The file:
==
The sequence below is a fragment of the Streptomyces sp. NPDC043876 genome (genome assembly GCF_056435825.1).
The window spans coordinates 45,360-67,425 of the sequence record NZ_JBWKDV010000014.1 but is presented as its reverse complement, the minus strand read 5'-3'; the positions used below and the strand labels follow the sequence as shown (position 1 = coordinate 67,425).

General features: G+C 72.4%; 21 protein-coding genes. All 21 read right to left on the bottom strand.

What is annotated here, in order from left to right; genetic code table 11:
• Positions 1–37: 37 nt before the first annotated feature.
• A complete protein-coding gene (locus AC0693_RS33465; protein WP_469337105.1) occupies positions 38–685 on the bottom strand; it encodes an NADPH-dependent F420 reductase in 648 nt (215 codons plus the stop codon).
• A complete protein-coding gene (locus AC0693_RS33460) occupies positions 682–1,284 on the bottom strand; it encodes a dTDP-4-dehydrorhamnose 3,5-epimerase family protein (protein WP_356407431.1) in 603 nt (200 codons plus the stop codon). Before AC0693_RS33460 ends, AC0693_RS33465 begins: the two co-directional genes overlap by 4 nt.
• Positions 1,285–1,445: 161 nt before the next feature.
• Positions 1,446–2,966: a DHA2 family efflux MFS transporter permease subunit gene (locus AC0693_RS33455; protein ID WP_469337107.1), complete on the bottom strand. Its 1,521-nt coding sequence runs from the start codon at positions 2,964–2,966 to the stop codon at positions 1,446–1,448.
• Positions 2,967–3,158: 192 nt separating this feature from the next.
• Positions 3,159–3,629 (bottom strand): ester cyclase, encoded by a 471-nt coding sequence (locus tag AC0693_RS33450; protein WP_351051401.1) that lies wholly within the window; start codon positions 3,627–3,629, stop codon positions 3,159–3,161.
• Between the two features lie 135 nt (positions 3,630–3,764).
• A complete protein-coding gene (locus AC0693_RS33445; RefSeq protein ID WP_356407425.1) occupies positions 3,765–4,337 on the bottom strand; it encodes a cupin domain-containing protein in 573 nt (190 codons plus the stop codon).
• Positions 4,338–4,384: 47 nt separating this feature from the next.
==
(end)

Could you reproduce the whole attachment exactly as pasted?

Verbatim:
The sequence below is a fragment of the Streptomyces sp. NPDC043876 genome (genome assembly GCF_056435825.1).
The window spans coordinates 45,360-67,425 of the sequence record NZ_JBWKDV010000014.1 but is presented as its reverse complement, the minus strand read 5'-3'; the positions used below and the strand labels follow the sequence as shown (position 1 = coordinate 67,425).

General features: G+C 72.4%; 21 protein-coding genes. All 21 read right to left on the bottom strand.

What is annotated here, in order from left to right; genetic code table 11:
• Positions 1–37: 37 nt before the first annotated feature.
• A complete protein-coding gene (locus AC0693_RS33465; protein WP_469337105.1) occupies positions 38–685 on the bottom strand; it encodes an NADPH-dependent F420 reductase in 648 nt (215 codons plus the stop codon).
• A complete protein-coding gene (locus AC0693_RS33460) occupies positions 682–1,284 on the bottom strand; it encodes a dTDP-4-dehydrorhamnose 3,5-epimerase family protein (protein WP_356407431.1) in 603 nt (200 codons plus the stop codon). Before AC0693_RS33460 ends, AC0693_RS33465 begins: the two co-directional genes overlap by 4 nt.
• Positions 1,285–1,445: 161 nt before the next feature.
• Positions 1,446–2,966: a DHA2 family efflux MFS transporter permease subunit gene (locus AC0693_RS33455; protein ID WP_469337107.1), complete on the bottom strand. Its 1,521-nt coding sequence runs from the start codon at positions 2,964–2,966 to the stop codon at positions 1,446–1,448.
• Positions 2,967–3,158: 192 nt separating this feature from the next.
• Positions 3,159–3,629 (bottom strand): ester cyclase, encoded by a 471-nt coding sequence (locus tag AC0693_RS33450; protein WP_351051401.1) that lies wholly within the window; start codon positions 3,627–3,629, stop codon positions 3,159–3,161.
• Between the two features lie 135 nt (positions 3,630–3,764).
• A complete protein-coding gene (locus AC0693_RS33445; RefSeq protein ID WP_356407425.1) occupies positions 3,765–4,337 on the bottom strand; it encodes a cupin domain-containing protein in 573 nt (190 codons plus the stop codon).
• Positions 4,338–4,384: 47 nt separating this feature from the next.